Conflict of Interest, Conflict of Commitment, Consulting Policy (One-Sixth Rule), and Nepotism in Employment

Conflict of Interest

The University’s original Conflict of Interest Policy was adopted by the Board of Regents on April 26, 1975. The policy addresses two potential types of conflict: interest and commitment.

Conflict of Interest refers to situations in which financial or other personal considerations may compromise, or have the appearance of compromising, an employee’s professional judgment, and may affect the University’s goals related to research, instruction, or administrative programs.

Conflict of Commitment

Conflict of Commitment relates to an employee’s conflict between obligations to the University and those to outside professional activities that promote professional development and enhance contributions to the institution. The University allows full-time faculty to be employed in consultative or research capacities that does not involve more than one-sixth of their time and energy.

Conflicts of Interest and/or Commitment Disclosure

Full disclosure of information and the establishment of a public record are in the best interest of both the institution and the employee. The University requires faculty to submit a Disclosure of External Professional Activities (DEPA) annually. Based upon answers to the DEPA, the Compliance Director for the Conflicts of Interest and Commitment (COIC) Office contacts faculty in need of a “Conflict of Interest MOU.” This MOU includes the type of potential conflict, the nature of the activity, a description of parties involved, etc.

Information regarding conflict of interest with outside business is available at: https://www.cu.edu/policies/aps/hr/5012.pdf. Information on the COIC office and directions on how to access the DEPA form are at: http://www.colorado.edu/VCResearch/integrity/coic/index.html.

One-Sixth Consulting Policy (One-Sixth Rule)

Faculty members may devote not more than one-sixth of their time and energy to outside consulting for which they are paid. One-sixth time is defined as 19.5 days per semester (39 days during the academic year), or one day per week during the regular period of appointment. The One-Sixth Rule applies 24 hours per day, seven days per week during the appointment year. One day of consulting has been defined as being equivalent to 12 hours. Consulting periods that occur in shorter increments than 12 hours may be added together. For example, three-4 hour blocks of consulting may be considered the equivalent of one day of consulting. The time allowed for outside consulting cannot be accumulated from year to year.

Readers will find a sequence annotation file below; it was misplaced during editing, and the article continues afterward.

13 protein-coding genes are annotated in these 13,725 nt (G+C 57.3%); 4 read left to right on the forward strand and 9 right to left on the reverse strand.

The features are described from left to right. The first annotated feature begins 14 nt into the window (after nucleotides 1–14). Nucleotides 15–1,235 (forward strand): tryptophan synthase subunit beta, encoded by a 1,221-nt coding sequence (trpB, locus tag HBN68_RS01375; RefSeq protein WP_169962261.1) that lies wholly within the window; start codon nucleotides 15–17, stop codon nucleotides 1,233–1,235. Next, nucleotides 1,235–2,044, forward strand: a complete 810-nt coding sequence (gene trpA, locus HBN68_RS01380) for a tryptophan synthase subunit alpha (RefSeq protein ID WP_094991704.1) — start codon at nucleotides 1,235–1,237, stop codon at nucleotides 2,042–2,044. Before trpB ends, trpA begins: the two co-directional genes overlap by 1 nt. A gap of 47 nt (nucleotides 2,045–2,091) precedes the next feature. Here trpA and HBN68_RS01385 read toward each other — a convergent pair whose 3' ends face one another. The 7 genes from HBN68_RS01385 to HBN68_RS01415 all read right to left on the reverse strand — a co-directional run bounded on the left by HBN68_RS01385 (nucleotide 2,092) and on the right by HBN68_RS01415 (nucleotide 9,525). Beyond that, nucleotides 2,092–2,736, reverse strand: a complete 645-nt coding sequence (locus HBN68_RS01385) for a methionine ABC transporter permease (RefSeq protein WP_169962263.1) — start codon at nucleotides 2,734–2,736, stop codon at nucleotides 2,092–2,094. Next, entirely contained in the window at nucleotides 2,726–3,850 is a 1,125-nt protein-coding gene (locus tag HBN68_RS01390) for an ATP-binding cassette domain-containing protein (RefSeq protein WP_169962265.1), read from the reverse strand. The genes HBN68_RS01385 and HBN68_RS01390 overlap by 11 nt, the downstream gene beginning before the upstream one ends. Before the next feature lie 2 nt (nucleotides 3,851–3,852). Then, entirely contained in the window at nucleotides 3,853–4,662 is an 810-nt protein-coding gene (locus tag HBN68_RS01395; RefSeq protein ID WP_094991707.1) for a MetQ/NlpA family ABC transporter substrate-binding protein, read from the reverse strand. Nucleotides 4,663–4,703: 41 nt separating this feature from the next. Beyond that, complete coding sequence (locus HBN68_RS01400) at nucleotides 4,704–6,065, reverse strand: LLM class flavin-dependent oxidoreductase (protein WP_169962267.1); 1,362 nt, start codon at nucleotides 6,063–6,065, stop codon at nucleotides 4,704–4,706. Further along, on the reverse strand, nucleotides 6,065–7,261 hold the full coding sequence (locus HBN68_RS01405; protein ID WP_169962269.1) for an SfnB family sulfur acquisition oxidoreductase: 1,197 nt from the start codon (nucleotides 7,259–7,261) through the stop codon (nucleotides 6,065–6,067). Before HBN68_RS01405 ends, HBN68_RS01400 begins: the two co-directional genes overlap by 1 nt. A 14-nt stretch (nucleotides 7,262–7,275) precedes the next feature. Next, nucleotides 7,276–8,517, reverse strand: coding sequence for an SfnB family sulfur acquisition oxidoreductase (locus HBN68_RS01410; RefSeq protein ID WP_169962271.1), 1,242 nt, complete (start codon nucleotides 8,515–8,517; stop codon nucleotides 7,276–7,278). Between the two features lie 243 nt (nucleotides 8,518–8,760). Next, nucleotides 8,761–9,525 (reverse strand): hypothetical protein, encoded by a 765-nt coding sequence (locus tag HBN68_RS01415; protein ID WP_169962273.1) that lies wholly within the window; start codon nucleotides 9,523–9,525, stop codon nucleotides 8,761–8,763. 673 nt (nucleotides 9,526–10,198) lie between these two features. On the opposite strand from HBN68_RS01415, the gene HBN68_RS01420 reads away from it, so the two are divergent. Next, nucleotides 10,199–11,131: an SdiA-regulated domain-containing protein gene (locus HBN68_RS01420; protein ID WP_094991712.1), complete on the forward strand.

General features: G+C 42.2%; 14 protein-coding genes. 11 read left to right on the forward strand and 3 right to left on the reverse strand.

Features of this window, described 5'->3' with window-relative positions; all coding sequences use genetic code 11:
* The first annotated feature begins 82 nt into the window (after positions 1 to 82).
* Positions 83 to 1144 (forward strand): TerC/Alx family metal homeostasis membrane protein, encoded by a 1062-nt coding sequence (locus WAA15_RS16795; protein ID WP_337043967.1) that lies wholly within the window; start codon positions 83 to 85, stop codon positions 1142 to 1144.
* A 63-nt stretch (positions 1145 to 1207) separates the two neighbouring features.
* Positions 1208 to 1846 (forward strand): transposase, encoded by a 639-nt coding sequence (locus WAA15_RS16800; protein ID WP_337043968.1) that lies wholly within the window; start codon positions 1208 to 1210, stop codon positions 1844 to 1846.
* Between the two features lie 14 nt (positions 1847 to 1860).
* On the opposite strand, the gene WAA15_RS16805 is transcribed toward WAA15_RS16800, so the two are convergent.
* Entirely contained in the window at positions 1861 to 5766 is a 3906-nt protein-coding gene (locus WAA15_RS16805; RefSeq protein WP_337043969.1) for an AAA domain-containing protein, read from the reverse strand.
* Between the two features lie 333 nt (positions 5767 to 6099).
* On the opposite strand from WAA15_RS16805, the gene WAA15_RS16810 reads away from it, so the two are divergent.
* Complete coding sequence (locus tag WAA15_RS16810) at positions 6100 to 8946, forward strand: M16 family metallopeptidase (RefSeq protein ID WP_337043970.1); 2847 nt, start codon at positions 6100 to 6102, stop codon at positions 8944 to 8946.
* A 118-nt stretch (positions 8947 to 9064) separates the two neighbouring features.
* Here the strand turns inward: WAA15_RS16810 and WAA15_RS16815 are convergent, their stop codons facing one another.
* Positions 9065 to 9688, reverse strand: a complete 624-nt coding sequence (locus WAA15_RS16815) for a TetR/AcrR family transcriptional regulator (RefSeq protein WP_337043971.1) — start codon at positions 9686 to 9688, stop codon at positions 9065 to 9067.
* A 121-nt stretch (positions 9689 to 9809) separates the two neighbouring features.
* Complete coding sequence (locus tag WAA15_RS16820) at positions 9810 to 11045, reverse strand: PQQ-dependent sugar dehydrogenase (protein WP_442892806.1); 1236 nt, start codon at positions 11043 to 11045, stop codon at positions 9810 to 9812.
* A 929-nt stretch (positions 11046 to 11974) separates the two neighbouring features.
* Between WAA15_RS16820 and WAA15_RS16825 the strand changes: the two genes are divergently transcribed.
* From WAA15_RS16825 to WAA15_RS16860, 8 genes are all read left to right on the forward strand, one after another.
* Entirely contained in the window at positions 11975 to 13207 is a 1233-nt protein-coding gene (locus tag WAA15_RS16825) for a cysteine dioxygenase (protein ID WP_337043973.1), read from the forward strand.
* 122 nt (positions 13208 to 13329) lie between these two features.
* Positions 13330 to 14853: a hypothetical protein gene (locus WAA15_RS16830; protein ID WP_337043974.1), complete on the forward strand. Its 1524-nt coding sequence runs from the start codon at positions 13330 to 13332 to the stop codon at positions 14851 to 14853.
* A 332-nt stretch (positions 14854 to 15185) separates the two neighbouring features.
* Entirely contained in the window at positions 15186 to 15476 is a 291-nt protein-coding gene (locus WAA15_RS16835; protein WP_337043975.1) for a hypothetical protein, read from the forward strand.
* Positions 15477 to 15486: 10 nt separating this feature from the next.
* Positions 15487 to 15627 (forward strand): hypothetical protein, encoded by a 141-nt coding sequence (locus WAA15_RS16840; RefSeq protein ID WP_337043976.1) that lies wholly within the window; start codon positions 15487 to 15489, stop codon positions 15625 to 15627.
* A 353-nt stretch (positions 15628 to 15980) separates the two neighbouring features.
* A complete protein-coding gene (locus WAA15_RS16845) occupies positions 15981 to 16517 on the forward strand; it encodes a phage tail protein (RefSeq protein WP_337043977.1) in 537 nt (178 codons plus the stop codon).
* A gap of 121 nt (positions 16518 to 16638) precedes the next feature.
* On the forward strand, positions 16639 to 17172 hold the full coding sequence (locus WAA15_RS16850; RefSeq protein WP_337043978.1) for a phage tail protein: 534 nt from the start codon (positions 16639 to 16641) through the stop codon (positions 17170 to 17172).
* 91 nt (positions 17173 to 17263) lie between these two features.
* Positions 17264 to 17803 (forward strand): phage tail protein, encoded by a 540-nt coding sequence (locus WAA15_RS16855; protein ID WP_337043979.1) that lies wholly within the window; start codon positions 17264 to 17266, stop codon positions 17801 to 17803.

A more complete explanation of the One-Sixth Rule and the form for reporting outside consulting activities are available on the web at: https://facultyaffairs.colorado.edu/a-z-information-guide-docs/one-sixth-rule.pdf.

Nepotism in Employment

The Administrative Policy Statement “Nepotism in Employment” states: “University administrators, faculty and staff shall not participate in institutional decisions involving direct benefits such as appointments, retentions, promotions, salaries, leaves of absence, or awards to members of their immediate families… Immediate family members includes spouses, children, parents, grandparents, grandchildren, brothers, sisters, nieces, nephews, uncles, aunts, first cousins, fathers-in-law, mothers-in-law, sisters-in-law, brothers-in-law, sons-in-law, daughters-in-law and any other person who is a member of the employee’s established household.”

When a department chair or program director normally would have a relative or “significant other” reporting to him or her, the Alternate Chair form must be completed and kept on file in the faculty member’s Department and College personnel files.

The College updates its information regarding potential nepotism/relationship conflicts of interest yearly and reports it to the Department of Human Resources, which in turn reports it to the Chancellor.

Personal Conflict of Interest in Cases of Amorous Relationships

A related policy addressing amorous relationships requires that “direct evaluative authority not be exercised in cases where amorous relationships exist or existed within the last seven years.” The responsibility of disclosing the relationship belongs to the person in the evaluative position, and “must be disclosed to the faculty member’s unit head with all parties present…” unless “the individual in the evaluative or supervisory position (is able) to recuse her/himself from exercising further direct supervision of the other party to the relationship, … without stating a reason.” The complete policy is available on the web at: https://www.cu.edu/policies/aps/hr/5015.pdf.